The chairman of the Hong Kong Communications Authority has stepped down from his post after failing to disclose shares he bought, which included China Mobile stock.
Huen Wong said he had failed to declare an interest after a “portfolio of shares was purchased under [his] name” two years before he assumed his role.
In a statement on Monday, Wong, a former president of Hong Kong’s Law Society, said he had submitted his resignation to Chief Executive Carrie Lam Cheng Yuet-ngor on Friday, with immediate effect.
“Due to my oversight, I did not make a timely declaration in accordance with the requirements,” he said in the statement.
He said his “inadvertent” omission had not affected the work of the Communications Authority, nor had it resulted in any conflict of interest. “However, it is incumbent upon me to adhere strictly to the requirement,” he added.
A separate statement, on the government’s website, said Lam had accepted Wong’s resignation and that a replacement would be sought.
Wong, a solicitor by profession, was less than halfway through his two-year term as chairman, having been appointed by then chief executive Leung Chun-ying on March 31 last year.
In a press conference on Monday evening, Wong struck a contrite tone but did not reveal how many shares in China Mobile he had bought.
He admitted even holding a “single share” in a related company should be disclosed.
“Rules, ultimately, are rules that need to be stuck to,” said Wong. “I should undertake the consequences of failing to disclose the holdings of these shares, and a resignation seems to be the appropriate thing to do.
“I have considered all the disclosure requirements, internal guidelines as well as rules related to disclosures of holdings of shares. This is the best way to preserve the credibility of the Communications Authority.”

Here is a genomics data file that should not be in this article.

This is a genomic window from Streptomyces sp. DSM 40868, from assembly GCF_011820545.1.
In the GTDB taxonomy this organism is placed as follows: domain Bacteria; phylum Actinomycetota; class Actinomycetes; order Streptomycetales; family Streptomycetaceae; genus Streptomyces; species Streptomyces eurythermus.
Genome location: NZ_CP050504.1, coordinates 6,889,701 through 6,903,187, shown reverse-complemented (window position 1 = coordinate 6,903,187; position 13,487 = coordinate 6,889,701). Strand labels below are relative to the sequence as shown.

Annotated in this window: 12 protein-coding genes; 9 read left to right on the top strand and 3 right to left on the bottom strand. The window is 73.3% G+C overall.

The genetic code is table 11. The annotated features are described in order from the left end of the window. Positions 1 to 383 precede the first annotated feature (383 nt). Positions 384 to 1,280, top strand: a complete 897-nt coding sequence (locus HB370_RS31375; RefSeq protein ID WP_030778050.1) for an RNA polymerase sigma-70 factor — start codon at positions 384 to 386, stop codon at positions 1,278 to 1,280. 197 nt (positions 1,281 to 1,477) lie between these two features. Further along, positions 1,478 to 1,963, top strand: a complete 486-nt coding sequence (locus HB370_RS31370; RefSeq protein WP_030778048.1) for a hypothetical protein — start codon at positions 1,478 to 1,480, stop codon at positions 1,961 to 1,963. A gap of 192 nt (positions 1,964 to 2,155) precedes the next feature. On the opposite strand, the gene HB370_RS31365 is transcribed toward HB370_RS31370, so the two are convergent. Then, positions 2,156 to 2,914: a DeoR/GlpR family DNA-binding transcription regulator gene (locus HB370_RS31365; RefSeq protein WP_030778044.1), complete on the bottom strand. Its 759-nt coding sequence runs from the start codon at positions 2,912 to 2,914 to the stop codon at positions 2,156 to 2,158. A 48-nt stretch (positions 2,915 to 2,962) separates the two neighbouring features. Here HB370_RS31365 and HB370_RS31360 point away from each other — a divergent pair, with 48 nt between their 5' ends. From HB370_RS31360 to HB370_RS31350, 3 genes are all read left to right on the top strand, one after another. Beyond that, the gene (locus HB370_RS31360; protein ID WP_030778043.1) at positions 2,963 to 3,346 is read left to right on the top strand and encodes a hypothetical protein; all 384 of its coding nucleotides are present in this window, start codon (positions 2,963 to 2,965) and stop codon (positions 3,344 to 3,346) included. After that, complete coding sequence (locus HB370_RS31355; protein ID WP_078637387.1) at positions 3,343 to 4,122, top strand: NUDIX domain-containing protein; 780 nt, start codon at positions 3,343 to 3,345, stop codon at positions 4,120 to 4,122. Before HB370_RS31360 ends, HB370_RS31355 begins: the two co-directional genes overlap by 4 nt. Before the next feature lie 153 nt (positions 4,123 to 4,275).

Wong did not say when he bought or sold the stocks in question. Shares of China Mobile have shed about 40 per cent in the last two years to trade at HK$74. The broader Hang Seng Index has gained 15 per cent during the same period.
Charles Mok, a lawmaker for the IT sector, said: “This is a very regrettable and unfortunate incident.
“Although it is hard to know if there are any major wrongdoings of Wong yet, it could well undermine people’s perception toward the work the Communications Authority has been doing.”
Mok said Wong’s successor “could be anybody”, but added that it might be someone from outside the industry, in the interests of maintaining neutrality.
It is the second setback of the past few months for the Communications Authority, the agency responsible for licensing and regulating Hong Kong’s broadcasting and telecommunications industries.
In December, the Court of Final Appeal ruled the authority had overcharged telecommunications network operators for their annual licence fees.
The court’s six justices unanimously found the Secretary for Commerce and Economic Development and the Communications Authority “fell into specified errors of law” in prescribing the licence fees.
That marked a significant victory for the appellant, HKT, the telecoms arm of Richard Li Tzar-kai’s PCCW, which had mounted a legal challenge against the government’s licence fees in an application for judicial review before the city’s High Court in 2013.